In concluding my report, I take the occasion of expressing the thanks of the Department
to the Canadian Pacific Railway, Canadian Northern Railway, Grand Trunk Pacific Railway,
Pacific Great Eastern Railway, Kettle Valley Railway, and the Esquimalt & Nanaimo Railway
for their courtesy in affording transportation privileges to those officials of the Department who
in the discharge of their official duties have to travel through the various farming districts of
the Province.   This concession has greatly facilitated our work amongst the farming communities.
It is with pleasure that I bear testimony to tbe capable way in which the officials have
administered the work of the various branches and divisions for which they are responsible, and
for the loyal co-operation and work of all other members of the staff.
A Tribute.
The Department of Agriculture pays a tribute to those gallant men, former members of tbe
staff, who have made the supreme sacrifice on the battle-fields of Europe, and who died like loyal
Britishers fighting for the cause of freedom against oppression and wrong: Captain Norman S.
Payne, Accountant; Lieutenant Bernard Shipton, Fruit Inspection Branch; Flight-Lieutenant
Charles Rayner, Fruit Inspection Branch.
All of which is respectfully submitted.
Wm. E. Scott,
Deputy Minister and Superintendent of Institutes.
R. M. Winslow.
W. E. Scott, Esq.,
Deputy Minister, Department of Agriculture, Victoria, B.C.
Sib,—I have the honour to report on the work of the Horticultural Branch for the period
January 1st to July 7th, 1917, which is my final report as Provincial Horticulturist and Chief
Inspector of Fruit Pests.
Scope oe the Horticultural Branch.
My report covering 1916 can serve very well under this subject for 1917. The policy followed
during the year is essentially the same as that of last year. In many lines the work is being
being somewhat extended;  in others reduced.
Changes in Staff.
The period which this report covers is marked by an unusual number of resignations, for
various causes. These resignations have necessitated changes. E. W. White, Inspector for
Vancouver Island, took over the whole of the Branch work on the Island and part of that on
the Lower Mainland. IL H. Evans was appointed Inspector, under P. E. French, vice R. J. Kyte.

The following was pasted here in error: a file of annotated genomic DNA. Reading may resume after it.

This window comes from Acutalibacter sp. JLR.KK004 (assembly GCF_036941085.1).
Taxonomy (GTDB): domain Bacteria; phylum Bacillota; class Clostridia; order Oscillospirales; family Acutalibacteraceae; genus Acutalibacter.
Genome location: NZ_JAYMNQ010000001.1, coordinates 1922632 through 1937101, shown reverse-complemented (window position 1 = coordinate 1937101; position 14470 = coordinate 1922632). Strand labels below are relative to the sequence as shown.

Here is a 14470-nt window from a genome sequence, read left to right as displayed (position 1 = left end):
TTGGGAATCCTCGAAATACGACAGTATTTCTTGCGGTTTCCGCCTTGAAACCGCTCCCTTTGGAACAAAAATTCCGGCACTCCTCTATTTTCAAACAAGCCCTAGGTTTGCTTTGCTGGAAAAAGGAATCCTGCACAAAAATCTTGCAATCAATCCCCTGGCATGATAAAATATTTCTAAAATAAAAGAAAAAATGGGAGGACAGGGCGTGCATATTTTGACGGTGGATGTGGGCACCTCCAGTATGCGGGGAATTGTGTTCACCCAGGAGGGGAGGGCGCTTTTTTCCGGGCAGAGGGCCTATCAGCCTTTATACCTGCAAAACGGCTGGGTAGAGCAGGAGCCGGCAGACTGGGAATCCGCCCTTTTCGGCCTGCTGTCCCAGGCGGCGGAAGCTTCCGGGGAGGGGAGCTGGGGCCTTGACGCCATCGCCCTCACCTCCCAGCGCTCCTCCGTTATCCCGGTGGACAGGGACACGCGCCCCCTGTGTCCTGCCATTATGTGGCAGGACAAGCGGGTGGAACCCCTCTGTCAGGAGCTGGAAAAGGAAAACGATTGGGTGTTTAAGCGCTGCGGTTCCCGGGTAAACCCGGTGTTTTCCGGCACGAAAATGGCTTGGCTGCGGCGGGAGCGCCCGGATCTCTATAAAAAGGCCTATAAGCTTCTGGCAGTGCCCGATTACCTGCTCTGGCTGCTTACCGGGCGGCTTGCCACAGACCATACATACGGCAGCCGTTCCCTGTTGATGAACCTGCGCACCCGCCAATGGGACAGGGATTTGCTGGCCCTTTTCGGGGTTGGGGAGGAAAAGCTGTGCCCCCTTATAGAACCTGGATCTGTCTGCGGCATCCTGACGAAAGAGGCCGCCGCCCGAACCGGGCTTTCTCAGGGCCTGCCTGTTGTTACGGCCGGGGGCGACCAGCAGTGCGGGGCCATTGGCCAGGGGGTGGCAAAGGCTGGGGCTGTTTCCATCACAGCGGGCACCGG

J. A. Grant, of Victoria, was appointed Prairie Fruit Markets Commissioner, vice W. E.
McTaggart. E. C. Hunt, Acting Assistant Horticulturist, Grand Forks, was given charge of
the Kootenay territory as well as his own. On January 2nd C. P. Pearson was appointed
Secretary, vice B. Whittaker, who resigned on December 18th. J. Tait, Inspector for Summer-
land in 1916, was re-employed on March 1st.
Needless to say, these numerous changes have made it extremely difficult to carry on the
work of the Horticultural Branch with even a reasonable measure of efficiency. N 14 Department of Agriculture. 1918
Orchard Visits and Demonstrations.
This line of work, which is one of the most valuable and most appreciated of all activities
of the Branch, \yas continued in 1917, but in all districts there is less of it than usual because
of the reduced staff.
A total of twelve pruning-schools was held during the winter of 19W3-17, as shown in
Appendix No. 1. The number of these pruning-schools was smaller than usual: Firstly, because
a very large proportion of the fruit-growers and orchard-helpers of the Province have now been
pupils of these schools; and, secondly, because the great shortage iu help through the fruit
districts made it impossible for many, who would otherwise have attended, to give the necessary
week to this work. It is a satisfaction to say, however, that the general class of tree-pruning
throughout the Province has greatly improved since the pruning-schools were started, and the
deficiencies in pruning methods which may now be observed are much more largely due to lack
of labour than want of knowledge.
This Branch has just concluded a series of sixty packing-schools, which is the largest number
ever held in one season. The fruit districts were very short of packers in 1916, and expect a
considerable increase in crop in 1917, for which a large number of new packers had to be trained.
Arrangements were also made with the Education Department under which they paid the
cost of six-lesson periods of instruction to the pupils of high schools and of the fourth grade
in public schools; twenty-eight of the schools were of this type. The Agricultural Department
supplied the Instructors and carried on all of the work after the applications were received by
the Education Department, The plan worked very satisfactorily, and from many districts it has
been heard that the school pupils averaged up well, and will probably save the situation with
respect to packing in the season of 1917.
From Appendix No. 2 it will be noted that the pupils totalled 1,037, with an average
proficiency of S4.5 per cent.
Crop Estimates.